Aerosol Refractive Index Archive - Documentation

File Naming Convention

Files in this database have the following convention COMPOSITION_NAME/LAB_YEAR.RI where:

  • COMPOSITION is a description of the composition of the measured sample, (all lower case except if a chemical formula e.g. H2O). If the material is birefringent then the ordinary and extraordinary rays are separated as follows:
    • composition_O_Author_year.ri
    • composition_E_Author_year.ri
    If the material has three optical axes, then the following notation is used:
    • composition_X_Author_year.ri
    • composition_Y_Author_year.ri
    • composition_Z_Author_year.ri
  • NAME/LAB is either the name of the first author of the published paper from which the data is taken or the name of the scientist or laboratory that provided the data, (Camel case, i.e. as in 'Person').
  • YEAR is the year of publication or data release.

Data Format

Refractive index data is formatted in ASCII and comprises two components:

  • A header describing the file. Header lines start with the # character and defined Keywords, i.e. #Keyword = some text
  • The data which is formatted into columns which are separated by white space (tabs or spaces)


Legitimate Keywords are:

  • DOI

The only compulsory Keyword is FORMAT which defines the columns of data. Valid FORMAT components are:

  • WAVL which indicates the column contains the spectral location in wavelength (μm)
  • WAVN which indicates the column contains the spectral location in wavenumbers (cm-1)
  • N which indicates the column contains the real part of the refractive index
  • DN which indicates the column contains the uncertainty in the real part of the refractive index
  • K which indicates the column contains the imaginary part of the refractive index (always positive)
  • DK which indicates the column contains the uncertainty in the real imaginary part of the refractive index


  • #FORMAT = WAVL N DN K DK implies there are five columns: wavelength, real part, real error, imaginary part, imaginary error
  • #FORMAT = WAVN K DK implies there are three columns: wavenumber, imaginary part, imaginary error

Each row must contain data for all included columns. For example, if FORMAT = WAVL N K and K (the imaginary part) goes to zero at some wavelength you cannot stop giving a value for K. In this case, you would just repeat zeros.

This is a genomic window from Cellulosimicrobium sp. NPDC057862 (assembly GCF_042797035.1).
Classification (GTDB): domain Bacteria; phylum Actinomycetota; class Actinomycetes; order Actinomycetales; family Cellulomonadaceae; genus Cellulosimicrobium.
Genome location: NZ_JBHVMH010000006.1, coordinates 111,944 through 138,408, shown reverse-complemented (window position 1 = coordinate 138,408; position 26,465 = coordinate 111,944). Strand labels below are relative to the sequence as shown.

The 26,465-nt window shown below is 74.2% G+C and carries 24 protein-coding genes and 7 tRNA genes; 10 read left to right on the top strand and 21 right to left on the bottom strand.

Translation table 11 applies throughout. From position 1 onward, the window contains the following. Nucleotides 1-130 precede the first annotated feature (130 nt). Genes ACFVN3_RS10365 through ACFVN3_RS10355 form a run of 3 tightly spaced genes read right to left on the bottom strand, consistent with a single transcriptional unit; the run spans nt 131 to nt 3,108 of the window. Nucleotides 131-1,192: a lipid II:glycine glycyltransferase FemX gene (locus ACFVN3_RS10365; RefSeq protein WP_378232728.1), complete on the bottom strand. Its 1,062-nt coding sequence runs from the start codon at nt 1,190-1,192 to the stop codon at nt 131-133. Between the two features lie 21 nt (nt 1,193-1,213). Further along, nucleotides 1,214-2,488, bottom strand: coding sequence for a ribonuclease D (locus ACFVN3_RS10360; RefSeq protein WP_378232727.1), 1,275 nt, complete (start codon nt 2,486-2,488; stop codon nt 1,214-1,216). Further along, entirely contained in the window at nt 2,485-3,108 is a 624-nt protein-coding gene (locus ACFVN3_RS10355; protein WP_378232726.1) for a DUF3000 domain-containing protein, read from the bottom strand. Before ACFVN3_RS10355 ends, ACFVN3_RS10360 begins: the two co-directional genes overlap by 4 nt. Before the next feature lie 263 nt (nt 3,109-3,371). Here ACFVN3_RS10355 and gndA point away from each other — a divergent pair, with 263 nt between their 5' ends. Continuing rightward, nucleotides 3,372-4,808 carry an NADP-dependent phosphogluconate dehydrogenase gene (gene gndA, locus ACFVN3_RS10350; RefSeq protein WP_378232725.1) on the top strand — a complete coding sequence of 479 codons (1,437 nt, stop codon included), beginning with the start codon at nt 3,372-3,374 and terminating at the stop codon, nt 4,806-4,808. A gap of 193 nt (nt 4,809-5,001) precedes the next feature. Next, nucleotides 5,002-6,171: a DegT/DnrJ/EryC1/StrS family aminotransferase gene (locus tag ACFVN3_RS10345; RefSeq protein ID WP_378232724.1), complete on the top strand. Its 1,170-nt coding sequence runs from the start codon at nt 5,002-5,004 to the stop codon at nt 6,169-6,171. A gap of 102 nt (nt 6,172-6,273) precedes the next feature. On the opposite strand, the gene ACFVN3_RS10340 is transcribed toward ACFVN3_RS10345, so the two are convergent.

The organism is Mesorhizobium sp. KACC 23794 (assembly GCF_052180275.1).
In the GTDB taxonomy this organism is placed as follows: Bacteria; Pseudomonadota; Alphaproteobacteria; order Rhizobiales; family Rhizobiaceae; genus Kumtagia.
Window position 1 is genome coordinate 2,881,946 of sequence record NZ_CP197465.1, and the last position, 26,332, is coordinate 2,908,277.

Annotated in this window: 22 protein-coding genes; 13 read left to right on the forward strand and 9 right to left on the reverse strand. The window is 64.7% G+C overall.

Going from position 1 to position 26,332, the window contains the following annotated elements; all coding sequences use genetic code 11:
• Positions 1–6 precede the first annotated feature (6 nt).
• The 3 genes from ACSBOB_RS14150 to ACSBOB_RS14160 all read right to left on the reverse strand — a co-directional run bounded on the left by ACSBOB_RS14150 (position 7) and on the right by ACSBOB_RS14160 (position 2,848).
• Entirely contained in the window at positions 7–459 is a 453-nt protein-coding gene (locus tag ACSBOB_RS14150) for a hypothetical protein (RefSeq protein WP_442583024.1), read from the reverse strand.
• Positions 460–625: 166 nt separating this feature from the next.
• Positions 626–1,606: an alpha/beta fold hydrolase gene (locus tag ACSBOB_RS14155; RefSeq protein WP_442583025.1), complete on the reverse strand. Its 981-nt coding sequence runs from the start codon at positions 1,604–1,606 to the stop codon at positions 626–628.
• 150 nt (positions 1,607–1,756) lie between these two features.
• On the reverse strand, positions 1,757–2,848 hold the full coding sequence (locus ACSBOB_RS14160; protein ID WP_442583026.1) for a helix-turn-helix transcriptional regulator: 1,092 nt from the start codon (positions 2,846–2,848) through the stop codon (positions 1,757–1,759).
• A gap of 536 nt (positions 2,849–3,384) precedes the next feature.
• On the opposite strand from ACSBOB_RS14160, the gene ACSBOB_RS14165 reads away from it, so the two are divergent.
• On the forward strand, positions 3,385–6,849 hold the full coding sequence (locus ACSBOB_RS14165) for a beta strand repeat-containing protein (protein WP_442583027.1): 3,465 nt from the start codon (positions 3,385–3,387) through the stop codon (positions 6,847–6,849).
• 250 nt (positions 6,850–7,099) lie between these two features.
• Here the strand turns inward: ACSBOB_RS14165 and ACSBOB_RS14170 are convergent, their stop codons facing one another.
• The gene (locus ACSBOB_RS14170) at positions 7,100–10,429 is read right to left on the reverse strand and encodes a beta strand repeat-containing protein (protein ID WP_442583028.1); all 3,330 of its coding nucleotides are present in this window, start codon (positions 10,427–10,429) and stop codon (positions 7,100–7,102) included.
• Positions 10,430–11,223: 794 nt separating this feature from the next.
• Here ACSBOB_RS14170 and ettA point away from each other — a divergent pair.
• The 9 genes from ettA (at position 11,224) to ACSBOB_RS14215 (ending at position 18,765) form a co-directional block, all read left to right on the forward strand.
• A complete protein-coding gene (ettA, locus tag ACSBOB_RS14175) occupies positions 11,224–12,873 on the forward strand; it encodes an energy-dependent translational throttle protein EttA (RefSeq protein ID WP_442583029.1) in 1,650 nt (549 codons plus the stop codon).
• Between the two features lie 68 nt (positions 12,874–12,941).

K is generally positive. There are some cases where K is slightly negative due to measurement noise. In this cases read_ri forces the value to zero.

As the number of Keyword definitions can vary the length of the number of header lines can vary but must be at least one (to define FORMAT).

To avoid very long lines Keyword definitions can extend over more than one line by using ## as the continuation code. For example:
#COMMENT = This is a very long comment split
## over more than one line

ARIA will compile and will work if only the FORMAT Keyword is present however you are strongly encouraged to define the DESCRIPTION and REFERENCE Keywords.

Additional keywords can be included but will be ignored in forming ARIA and by

In compiling ARIA the fields are passed as HTML so use HTML format commands if you want to include subscripts, Greek characters etc.

The DOI keyword will be used to generate a hyperlink on ARIA/data, so the tag should just consist of the DOI and nothing else (so that the hyperlink works) e.g. #DOI=10.1021/jp992349i.

Directory structure

The ARIA datasets are all organised by category then substance. The substance directories are then organised by sample or property, depending on what is relevant for the data. For example, volcanic ash is organised by volcanic eruption (sample) whereas ice is organised by temperature (property). The data is then finally organised by interpolation if there are interpolated and original data files available.

For example, a typical nitric acid directory path is:


Some of the refractive index data has small gaps which limits their usefulness. In these cases, we have interpolated the measurements to provided synthetic data. We have used the Piecewise Cubic Hermite Interpolating Polynomial (PCHIP), which is a shape-preserving piecewise cubic interpolation. The two figures below show the performance of the PCHIP method compared to a more traditional spline approach.

PCHIP Spline
PCHIP example Spline example
Click on the images for larger versions

Files which include synthetic data include a comment to that effect in the file header. The original files which do not contain any synthetic data have a filename which differs from the standard ARIA filename by the addition of _R to the file prefix.

Read Routines

Routines to read refractive index files:

Note that collections of files must be unpacked before they can be read.

Information about updating ARIA (for EODG site administrators)